wide variety of national and local funders have helped support the research, from the Haynes Foundation and the
METRANS Center for Transportation Research in the United States to the Swiss NCCR Democracy 21, to the
Brazilian Center for Metropolitan Studies.

The first workshop, held in Bordeaux on January 9-10, 2004, included participants from a total of
sixteen countries in Africa, Asia, Europe, the Middle East and North America. Participants gave an overview of the
metropolitan transformations currently under way in each country, along with the political implications. On the
basis of an agreed upon protocol designed to reconcile the international variations in metropolitan definitions, participants
were then asked to collect and analyze data on metropolitan areas with populations over 200,000. The analyses
focussed on recent trends toward exurban settlement and metropolitan polarization, on resemblances to the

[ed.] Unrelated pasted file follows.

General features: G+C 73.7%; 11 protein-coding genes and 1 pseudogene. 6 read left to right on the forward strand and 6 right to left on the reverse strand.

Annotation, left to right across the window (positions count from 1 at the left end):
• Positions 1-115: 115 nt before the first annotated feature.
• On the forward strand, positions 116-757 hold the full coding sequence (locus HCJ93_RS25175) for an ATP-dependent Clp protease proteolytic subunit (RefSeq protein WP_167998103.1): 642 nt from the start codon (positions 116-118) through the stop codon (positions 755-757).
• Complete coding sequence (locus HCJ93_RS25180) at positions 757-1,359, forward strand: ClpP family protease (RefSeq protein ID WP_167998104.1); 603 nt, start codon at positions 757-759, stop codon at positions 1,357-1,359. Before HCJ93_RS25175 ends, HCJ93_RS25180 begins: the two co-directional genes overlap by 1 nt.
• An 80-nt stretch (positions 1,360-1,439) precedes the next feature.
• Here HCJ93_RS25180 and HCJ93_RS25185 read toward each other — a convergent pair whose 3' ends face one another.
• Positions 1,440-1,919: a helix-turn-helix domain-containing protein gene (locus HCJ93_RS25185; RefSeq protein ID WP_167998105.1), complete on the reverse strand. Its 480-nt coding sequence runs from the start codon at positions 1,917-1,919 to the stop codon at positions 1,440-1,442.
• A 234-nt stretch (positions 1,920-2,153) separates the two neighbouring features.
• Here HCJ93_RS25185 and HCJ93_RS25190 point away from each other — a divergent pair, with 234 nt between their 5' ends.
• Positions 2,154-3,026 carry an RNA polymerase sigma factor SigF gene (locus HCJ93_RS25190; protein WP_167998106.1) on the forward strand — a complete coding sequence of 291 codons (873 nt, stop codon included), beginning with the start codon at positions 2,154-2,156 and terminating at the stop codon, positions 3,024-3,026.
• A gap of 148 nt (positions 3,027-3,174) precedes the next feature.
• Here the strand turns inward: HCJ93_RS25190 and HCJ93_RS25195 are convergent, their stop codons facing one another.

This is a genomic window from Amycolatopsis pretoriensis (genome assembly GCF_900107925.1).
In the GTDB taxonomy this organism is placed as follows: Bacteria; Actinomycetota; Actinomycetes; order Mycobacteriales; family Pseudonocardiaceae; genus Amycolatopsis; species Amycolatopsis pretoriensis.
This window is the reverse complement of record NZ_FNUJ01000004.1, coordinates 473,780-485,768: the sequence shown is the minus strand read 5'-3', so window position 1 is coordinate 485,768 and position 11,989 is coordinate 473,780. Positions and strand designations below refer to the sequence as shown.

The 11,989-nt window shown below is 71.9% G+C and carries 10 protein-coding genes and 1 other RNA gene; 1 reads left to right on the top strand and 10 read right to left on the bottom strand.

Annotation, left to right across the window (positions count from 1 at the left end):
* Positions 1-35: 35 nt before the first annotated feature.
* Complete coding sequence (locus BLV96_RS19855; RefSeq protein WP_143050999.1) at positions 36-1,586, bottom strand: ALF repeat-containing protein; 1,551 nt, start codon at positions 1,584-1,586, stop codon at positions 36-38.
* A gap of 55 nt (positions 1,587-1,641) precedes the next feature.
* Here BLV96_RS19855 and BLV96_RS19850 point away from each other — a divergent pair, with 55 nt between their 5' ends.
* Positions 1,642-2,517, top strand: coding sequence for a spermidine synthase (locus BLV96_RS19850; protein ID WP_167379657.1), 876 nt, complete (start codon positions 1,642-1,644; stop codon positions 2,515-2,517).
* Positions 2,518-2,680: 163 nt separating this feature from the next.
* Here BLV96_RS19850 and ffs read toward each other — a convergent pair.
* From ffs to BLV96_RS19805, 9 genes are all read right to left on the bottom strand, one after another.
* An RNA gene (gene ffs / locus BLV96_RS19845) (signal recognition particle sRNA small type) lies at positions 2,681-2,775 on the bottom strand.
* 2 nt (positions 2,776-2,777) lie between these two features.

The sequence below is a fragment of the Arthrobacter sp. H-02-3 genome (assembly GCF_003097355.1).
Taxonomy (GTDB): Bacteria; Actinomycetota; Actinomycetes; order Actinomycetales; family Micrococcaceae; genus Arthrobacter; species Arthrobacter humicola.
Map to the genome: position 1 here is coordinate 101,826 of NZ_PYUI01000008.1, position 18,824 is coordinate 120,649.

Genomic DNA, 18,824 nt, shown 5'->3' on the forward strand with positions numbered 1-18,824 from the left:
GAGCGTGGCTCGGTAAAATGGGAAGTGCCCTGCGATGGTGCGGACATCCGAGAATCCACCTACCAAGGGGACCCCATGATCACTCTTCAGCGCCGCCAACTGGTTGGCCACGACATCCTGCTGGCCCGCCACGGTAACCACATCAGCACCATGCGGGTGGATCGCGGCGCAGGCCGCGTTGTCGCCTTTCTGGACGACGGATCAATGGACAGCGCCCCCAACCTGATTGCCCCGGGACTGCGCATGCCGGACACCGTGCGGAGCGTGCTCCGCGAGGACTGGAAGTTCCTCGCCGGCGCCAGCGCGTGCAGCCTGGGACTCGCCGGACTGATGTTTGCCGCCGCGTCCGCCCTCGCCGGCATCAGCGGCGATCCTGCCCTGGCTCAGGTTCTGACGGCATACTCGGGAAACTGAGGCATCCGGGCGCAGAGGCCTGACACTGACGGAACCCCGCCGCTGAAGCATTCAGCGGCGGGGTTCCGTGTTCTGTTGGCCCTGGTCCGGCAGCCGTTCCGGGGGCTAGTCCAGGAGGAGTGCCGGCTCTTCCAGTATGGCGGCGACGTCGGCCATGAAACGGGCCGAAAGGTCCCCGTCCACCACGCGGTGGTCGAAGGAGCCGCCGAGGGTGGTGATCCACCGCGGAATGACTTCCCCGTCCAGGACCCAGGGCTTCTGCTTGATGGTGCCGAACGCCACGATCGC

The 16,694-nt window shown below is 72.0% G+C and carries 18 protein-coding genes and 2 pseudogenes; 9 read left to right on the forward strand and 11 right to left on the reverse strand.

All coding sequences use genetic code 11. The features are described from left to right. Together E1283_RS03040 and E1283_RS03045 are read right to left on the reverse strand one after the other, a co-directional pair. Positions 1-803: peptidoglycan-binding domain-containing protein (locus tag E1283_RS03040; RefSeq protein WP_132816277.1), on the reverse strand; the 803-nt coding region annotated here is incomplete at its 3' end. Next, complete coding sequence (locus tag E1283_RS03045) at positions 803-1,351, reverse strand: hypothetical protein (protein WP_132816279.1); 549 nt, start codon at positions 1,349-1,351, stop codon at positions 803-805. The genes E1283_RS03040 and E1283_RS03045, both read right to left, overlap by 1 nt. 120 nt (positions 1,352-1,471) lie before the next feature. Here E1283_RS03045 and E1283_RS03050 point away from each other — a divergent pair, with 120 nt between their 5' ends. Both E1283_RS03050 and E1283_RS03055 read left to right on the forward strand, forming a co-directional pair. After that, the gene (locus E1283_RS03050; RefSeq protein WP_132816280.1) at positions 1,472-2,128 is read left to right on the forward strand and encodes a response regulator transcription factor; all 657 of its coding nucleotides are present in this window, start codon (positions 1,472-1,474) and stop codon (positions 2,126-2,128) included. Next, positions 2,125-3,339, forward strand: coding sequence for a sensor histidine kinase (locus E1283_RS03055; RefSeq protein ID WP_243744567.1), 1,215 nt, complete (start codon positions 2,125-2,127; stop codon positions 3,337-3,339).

stereotypical U.S. metropolitan patterns of suburbanization and segregation, on effects from metrpolitan settlement
and change on political behavior, and on plans for future workshops. Those papers were published in
Vincent Hoffmann-Martinot and Jefferey Sellers (eds.), Metropolitanization and Political Change
(Wiesbaden: Verlag fuer Sozialwissenschaften, 2005
; French edition CNRS Press 2007).

Reviews of Metropolitanization and Political Change: Cahiers de recherche du Programme Villes et Territoires, Local Government Studies, Le Monde, Public Administration.

The second phase of the project drew on an original dataset of electoral, demographic and spatial data form 14,000
localities in eleven countries to scrutinize the effects from emerging metropolitan patterns on changing partisan cleavages